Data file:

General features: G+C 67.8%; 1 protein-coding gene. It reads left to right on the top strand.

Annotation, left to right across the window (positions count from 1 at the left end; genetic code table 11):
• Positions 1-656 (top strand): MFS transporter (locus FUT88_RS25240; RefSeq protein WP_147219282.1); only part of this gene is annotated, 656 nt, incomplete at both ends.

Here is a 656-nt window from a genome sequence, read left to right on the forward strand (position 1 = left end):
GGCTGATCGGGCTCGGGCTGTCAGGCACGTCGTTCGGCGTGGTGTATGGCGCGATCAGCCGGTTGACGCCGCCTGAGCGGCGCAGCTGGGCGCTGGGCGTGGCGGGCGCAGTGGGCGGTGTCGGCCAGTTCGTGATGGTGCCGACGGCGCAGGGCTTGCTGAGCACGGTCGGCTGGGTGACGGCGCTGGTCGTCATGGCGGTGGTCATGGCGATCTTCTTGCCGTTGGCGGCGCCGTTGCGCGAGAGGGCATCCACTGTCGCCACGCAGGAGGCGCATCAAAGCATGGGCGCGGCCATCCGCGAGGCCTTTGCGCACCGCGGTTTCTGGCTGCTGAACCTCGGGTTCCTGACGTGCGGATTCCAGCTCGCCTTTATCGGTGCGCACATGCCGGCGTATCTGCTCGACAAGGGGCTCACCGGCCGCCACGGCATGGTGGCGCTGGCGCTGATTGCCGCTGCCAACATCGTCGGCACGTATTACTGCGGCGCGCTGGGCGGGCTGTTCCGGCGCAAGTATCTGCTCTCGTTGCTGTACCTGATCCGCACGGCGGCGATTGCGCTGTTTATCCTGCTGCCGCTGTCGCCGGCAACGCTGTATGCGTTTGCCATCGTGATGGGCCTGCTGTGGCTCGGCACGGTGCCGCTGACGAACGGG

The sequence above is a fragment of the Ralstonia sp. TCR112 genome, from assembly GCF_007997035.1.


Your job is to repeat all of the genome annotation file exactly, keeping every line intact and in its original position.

General features: G+C 67.8%; 1 protein-coding gene. It reads left to right on the top strand.

Annotation, left to right across the window (positions count from 1 at the left end; genetic code table 11):
• Positions 1-656 (top strand): MFS transporter (locus FUT88_RS25240; RefSeq protein WP_147219282.1); only part of this gene is annotated, 656 nt, incomplete at both ends.

Here is a 656-nt window from a genome sequence, read left to right on the forward strand (position 1 = left end):
GGCTGATCGGGCTCGGGCTGTCAGGCACGTCGTTCGGCGTGGTGTATGGCGCGATCAGCCGGTTGACGCCGCCTGAGCGGCGCAGCTGGGCGCTGGGCGTGGCGGGCGCAGTGGGCGGTGTCGGCCAGTTCGTGATGGTGCCGACGGCGCAGGGCTTGCTGAGCACGGTCGGCTGGGTGACGGCGCTGGTCGTCATGGCGGTGGTCATGGCGATCTTCTTGCCGTTGGCGGCGCCGTTGCGCGAGAGGGCATCCACTGTCGCCACGCAGGAGGCGCATCAAAGCATGGGCGCGGCCATCCGCGAGGCCTTTGCGCACCGCGGTTTCTGGCTGCTGAACCTCGGGTTCCTGACGTGCGGATTCCAGCTCGCCTTTATCGGTGCGCACATGCCGGCGTATCTGCTCGACAAGGGGCTCACCGGCCGCCACGGCATGGTGGCGCTGGCGCTGATTGCCGCTGCCAACATCGTCGGCACGTATTACTGCGGCGCGCTGGGCGGGCTGTTCCGGCGCAAGTATCTGCTCTCGTTGCTGTACCTGATCCGCACGGCGGCGATTGCGCTGTTTATCCTGCTGCCGCTGTCGCCGGCAACGCTGTATGCGTTTGCCATCGTGATGGGCCTGCTGTGGCTCGGCACGGTGCCGCTGACGAACGGG

The sequence above is a fragment of the Ralstonia sp. TCR112 genome, from assembly GCF_007997035.1.